Dandelion rubber gets ready for the market: tyre manufacturer Continental opens "Taraxagum Lab Anklam"
Years ago, the idea sounded anything from weird to audacious: manufacturing car tyres from dandelions. But Prof. Dirk Prüfer and his team of around 15 researchers were convinced right from the beginning, in 2006, that there was a long-term chance of success for obtaining from the common dandelion (Taraxacum) large quantities of the natural rubber needed for many rubber products – instead of having to import it from distant tropical regions.
Dirk Prüfer is Professor of the Biotechnology of Plants at the University of Münster and heads the Department of Functional and Applied Genomics at the Fraunhofer Institute of Molecular Biology and Applied Ecology in Münster and Aachen. Now, since December 6, Prüfer can look at an area of around 30,000 square metres and see that with the years of basic research he has undertaken, he has taken a significant step towards serial production. After four years of planning and preparation, tyre manufacturer Continental has officially opened its “Taraxagum Lab Anklam” research and testing laboratory in Anklam, in the state of Mecklenburg-Vorpommern. In the laboratory, 20 agricultural scientists, chemists and production technicians will be collaborating with Prüfer to advance the cultivation of plants locally and carry out experiments for processing Russian dandelion. The first car tyres made from dandelions could be on the market in five years’ time.
Continental says it has invested 35 million euros in the new laboratory – located in a building 20 meters high and 200 metres in length just outside Anklam, a town with a population of 10,000. The Economics Ministry of the state of Mecklenburg-Vorpommern provided around 11.6 million euros of funding for the project. “We are delighted to be able to open this lighthouse project,” said Nikolai Setzer, a member of the Continental management board. “We see Russian dandelion as an important alternative and supplement to conventional natural rubber from the tropics for meeting the worldwide increase in demand – and doing so in a way which is both environmentally friendly and reliable.” Currently, five farmers in the region are growing Russian dandelion on an area of 30 hectares. In the longer term, the area is to be increased to 20,000 hectares.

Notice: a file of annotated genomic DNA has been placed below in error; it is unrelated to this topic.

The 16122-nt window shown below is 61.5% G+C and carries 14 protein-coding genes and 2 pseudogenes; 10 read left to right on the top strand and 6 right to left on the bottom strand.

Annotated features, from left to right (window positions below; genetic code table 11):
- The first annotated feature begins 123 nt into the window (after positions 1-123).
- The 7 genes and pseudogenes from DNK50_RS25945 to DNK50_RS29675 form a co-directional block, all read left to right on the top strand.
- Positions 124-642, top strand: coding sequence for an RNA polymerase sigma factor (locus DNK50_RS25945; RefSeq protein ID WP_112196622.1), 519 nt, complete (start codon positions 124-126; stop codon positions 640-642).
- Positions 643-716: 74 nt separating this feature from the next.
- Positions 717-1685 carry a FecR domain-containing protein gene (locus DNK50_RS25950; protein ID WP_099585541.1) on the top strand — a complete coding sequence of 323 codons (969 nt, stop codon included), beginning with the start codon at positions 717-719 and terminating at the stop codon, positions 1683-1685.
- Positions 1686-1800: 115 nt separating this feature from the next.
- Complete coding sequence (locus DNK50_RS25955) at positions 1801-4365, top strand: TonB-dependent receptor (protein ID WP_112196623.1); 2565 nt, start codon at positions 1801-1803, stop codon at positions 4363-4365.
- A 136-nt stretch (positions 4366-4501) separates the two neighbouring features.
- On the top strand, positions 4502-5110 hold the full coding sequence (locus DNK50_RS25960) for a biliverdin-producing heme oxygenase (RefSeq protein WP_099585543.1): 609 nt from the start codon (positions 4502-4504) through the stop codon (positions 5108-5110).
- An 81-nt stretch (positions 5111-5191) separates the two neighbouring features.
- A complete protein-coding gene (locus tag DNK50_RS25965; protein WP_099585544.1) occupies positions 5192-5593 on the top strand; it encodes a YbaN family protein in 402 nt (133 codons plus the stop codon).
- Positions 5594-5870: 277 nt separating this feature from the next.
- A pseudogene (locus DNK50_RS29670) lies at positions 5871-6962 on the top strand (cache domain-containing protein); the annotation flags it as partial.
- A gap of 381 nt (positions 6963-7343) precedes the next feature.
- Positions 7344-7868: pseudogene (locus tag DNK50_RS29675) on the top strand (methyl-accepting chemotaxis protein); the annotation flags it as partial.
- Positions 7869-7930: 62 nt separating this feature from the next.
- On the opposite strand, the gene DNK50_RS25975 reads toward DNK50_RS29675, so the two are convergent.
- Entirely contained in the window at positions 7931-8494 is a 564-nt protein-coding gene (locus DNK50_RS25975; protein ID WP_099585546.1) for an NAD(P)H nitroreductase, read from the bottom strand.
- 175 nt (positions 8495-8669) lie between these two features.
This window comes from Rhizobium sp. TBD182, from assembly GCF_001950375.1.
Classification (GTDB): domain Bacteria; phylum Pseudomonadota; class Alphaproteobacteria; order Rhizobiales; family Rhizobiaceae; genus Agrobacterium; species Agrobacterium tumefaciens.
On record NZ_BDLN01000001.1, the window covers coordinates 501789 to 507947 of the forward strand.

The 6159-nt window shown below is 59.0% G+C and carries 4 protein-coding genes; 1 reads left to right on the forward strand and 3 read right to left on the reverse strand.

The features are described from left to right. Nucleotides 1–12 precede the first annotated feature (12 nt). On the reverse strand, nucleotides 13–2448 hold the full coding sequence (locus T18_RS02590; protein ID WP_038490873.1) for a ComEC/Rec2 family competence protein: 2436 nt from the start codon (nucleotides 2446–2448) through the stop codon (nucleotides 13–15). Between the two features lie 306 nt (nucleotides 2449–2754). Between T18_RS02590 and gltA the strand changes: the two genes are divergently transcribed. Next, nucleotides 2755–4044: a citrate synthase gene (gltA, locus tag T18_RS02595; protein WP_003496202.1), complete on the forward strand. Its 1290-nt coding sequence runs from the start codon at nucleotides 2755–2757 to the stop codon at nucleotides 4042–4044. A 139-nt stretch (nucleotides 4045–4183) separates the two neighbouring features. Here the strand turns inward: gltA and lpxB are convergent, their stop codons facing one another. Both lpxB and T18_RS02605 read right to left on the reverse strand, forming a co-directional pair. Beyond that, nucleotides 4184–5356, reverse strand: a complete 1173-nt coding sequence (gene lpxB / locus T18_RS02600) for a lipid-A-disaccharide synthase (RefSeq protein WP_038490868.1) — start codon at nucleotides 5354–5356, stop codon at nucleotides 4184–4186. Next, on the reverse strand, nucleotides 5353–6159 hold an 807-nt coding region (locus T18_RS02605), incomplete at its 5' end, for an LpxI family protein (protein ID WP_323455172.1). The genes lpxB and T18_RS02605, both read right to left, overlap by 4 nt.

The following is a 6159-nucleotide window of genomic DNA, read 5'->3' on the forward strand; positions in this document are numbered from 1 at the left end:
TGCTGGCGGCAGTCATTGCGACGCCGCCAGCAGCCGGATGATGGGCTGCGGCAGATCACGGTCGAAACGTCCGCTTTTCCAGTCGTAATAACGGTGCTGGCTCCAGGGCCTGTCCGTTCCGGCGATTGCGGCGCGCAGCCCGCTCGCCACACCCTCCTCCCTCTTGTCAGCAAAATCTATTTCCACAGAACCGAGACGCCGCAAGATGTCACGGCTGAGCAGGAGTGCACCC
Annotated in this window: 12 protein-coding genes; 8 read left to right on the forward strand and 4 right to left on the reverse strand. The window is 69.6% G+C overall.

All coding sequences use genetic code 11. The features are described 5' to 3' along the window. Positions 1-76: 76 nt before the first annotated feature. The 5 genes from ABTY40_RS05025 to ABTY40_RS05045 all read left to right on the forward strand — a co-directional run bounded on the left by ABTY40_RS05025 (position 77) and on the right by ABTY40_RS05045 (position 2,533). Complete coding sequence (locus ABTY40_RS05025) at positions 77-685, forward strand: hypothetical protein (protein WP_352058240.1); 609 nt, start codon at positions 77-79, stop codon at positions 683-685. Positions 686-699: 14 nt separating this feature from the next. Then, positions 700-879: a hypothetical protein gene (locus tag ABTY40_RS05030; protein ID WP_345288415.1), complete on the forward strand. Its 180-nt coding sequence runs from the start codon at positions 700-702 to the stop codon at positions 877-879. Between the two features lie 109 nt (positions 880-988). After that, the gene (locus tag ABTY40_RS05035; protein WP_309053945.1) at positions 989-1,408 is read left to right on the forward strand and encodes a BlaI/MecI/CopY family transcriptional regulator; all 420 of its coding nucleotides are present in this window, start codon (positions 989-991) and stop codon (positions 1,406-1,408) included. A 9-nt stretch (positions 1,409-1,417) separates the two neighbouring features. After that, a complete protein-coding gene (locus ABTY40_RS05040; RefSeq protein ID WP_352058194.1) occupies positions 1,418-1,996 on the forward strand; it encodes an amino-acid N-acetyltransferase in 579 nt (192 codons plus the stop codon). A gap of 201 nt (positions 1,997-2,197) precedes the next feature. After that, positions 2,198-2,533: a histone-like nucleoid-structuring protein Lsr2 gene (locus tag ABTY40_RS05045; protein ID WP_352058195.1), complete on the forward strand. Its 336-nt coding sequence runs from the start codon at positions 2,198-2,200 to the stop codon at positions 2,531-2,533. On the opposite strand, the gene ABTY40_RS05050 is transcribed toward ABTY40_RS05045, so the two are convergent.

For Dirk Prüfer, walking around inside the huge building in Anklam was anything but normal. “It’s a dream come true,“ he said. “I’m very impressed.” A lot of people from the media wanted to speak to him, and a lot of the people invited to the opening ceremony asked him about how he assessed future developments. “For many years now, we’ve been working on understanding the molecular basis of rubber synthesis in dandelions,” he said. “This understanding of the biology involved has now brought industrial application within our grasp. Continental has given a clear signal with this new laboratory, making the idea of transfer from research to practice very visible.” The Rector of the University of Münster, Prof. Johannes Wessels, was also present among around 150 guests at the opening ceremony, as was the Mecklenburg-Vorpommern Minister of Economics, Harry Glawe. “The Taraxagum project is an outstanding example of the way that Münster University stands for top-level research,” said Wessels. “We are all proud of the work done by Dirk Prüfer and his team.”
The scientific details: The milky latex in Russian dandelion (Taraxacum koksaghyz) contains long chains of rubber molecules which are an important raw material for many rubber products. The fact that this dandelion rubber is now being utilized by Continental is due to the research work undertaken by Dirk Prüfer and his team. A biological understanding is the precondition for any industrial application. Although Russian dandelion contains more rubber than other species of dandelion, the quantity found in the wild plant is not sufficient for production on an industrial scale. Nor do wild plants provide stable yields. This is why wide-ranging programmes are being carried out at the ESKUSA plant-breeding company to breed a “common” high-yield dandelion.
The development of so-called DNA markers by the Münster researchers is important for this breeding programme. These markers are places in the genetic material which occur naturally. They are verifiable in the laboratory and occur in combination with that section of the genetic material which produces a certain desired property in the plant. One example is a higher rubber content. Thanks to the markers, the researchers can subsequently examine the plant seedlings to see whether they have these desired properties, and they can assess whether it is worth continuing to breed these plants.